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Python Lists : the basics

by maxguy71

The List is an extremely versatile datatype which is available in Python and can be written as a list of comma-separated values between square brackets.

Lets look at some important information on lists

A List is a collection which is ordered and changeable.
You can have duplicate members in a list.
Lists are written with square brackets.
The items (values) in the list are separated by commas
Items in a list need not be of the same type.

Lets look at some examples of lists

list1 = [‘mercury’, ‘venus’, ‘earth’, ‘mars’];
list2 = [1, 2, 3, 4, 5 ];
list3 = [“a”, “b”, “c”, “d” , “e”, “f”]
list4 = [1, 2, ‘three’, ‘four’]

lets try this out, create a file called lists.py and enter the following

list1 = ['mercury', 'venus', 'earth', 'mars'];
list2 = [1, 2, 3, 4, 5 ];
list3 = ["a", "b", "c", "d" , "e", "f"]
list4 = [1, 2, 'three', 'four']

Run this from the command line with python lists.py and you should see something like this

lists example

Accessing items in the list

You can access an item in a list by referring to the index number, this starts at 0 and can also use negative indexing which means you begin at the end, -1 refers to the last item of the list

You can also specify a range of indexes by specifying where to start and where to end the range

Lets look at an example of these. We will return the first item, items 2,3 and 4 and the last item.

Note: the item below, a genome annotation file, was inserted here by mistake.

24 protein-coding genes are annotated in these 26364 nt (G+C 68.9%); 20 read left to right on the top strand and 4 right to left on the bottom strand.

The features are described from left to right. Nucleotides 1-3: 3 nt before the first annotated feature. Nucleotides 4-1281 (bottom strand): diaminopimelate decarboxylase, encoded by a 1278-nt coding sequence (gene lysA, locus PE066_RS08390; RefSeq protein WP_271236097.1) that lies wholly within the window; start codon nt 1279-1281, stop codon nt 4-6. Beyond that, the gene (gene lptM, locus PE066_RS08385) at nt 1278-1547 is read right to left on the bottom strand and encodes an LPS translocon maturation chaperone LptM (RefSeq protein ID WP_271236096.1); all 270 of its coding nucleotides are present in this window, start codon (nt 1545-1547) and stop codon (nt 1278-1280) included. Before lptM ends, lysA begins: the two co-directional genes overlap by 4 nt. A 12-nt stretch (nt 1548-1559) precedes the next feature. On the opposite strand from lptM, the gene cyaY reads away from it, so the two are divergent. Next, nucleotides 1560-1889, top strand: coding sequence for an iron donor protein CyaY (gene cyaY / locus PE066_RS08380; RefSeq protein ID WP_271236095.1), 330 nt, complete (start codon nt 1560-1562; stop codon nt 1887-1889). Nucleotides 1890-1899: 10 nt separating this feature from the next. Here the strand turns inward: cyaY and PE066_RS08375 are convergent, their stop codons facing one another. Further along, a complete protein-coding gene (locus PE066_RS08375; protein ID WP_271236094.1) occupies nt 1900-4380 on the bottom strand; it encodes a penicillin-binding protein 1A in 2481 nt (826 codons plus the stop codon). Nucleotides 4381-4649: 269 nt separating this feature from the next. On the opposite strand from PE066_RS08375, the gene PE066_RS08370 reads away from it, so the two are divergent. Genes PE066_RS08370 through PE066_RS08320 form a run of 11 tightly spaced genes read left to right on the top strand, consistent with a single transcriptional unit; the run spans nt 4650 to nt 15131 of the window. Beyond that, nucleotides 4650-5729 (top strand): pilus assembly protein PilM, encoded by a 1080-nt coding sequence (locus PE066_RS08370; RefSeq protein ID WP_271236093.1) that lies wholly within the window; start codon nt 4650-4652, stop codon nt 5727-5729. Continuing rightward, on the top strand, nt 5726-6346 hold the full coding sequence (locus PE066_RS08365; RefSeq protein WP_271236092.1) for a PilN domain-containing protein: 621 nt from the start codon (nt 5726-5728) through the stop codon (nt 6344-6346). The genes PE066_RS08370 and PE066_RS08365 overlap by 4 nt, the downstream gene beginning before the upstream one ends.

planets = ['mercury', 'venus', 'mars', 'earth', 'jupiter','saturn', 'uranus', 'neptune'];

print ("planets[0]: ", planets[0])
print ("planets[2:5]: ", planets[2:5])
print ("planets[-1]: ", planets[-1])

Save this as list1.py and run it from the command line with python lists1.py. You should see something like this


You can also leave out the start or end values. By leaving out the start value, the range will start at the first item and if you leave out the end value, the range will go on to the end of the list

Lets see an example of this


planets = ['mercury', 'venus', 'mars', 'earth', 'jupiter','saturn', 'uranus', 'neptune'];

print ("planets[2:]: ", planets[2:])
print ("planets[:5]: ", planets[:5])

Run it as before and you will something like this

Add Items To a list

You can update single or multiple elements of lists by giving the slice on the left-hand side of the assignment operator, and you can add to the elements in a list using the append() method. Lets look at examples of this


years = ['1985', '1988', '1999', '2005', '2009' ];
print (years)
print ("Index 1 = ")
print (years[1])
years[1] = 2001;
print ("Index 1 = ")
print (years[1])
print ("Append 2020 on the end = ")

Again create a python file and run it, you should see this

Remove Items in a list

There are several ways to remove items in a list, we will look at them here

The remove() method will remove a specified item
The pop() method will removes a specified index, (or the last item if index is not specified)
The del keyword removes the specified index and can delete the whole list if an index is not set

Lets look at an example


years = ['1985', '1988', '1999', '2005', '2009' ];
print (years)
#removes the '2005' item
print (years)
#remove the first item
del years[0]
print (years)
#removes the last item
print (years)

Again save this and run this example and this is what you will see

list remove items

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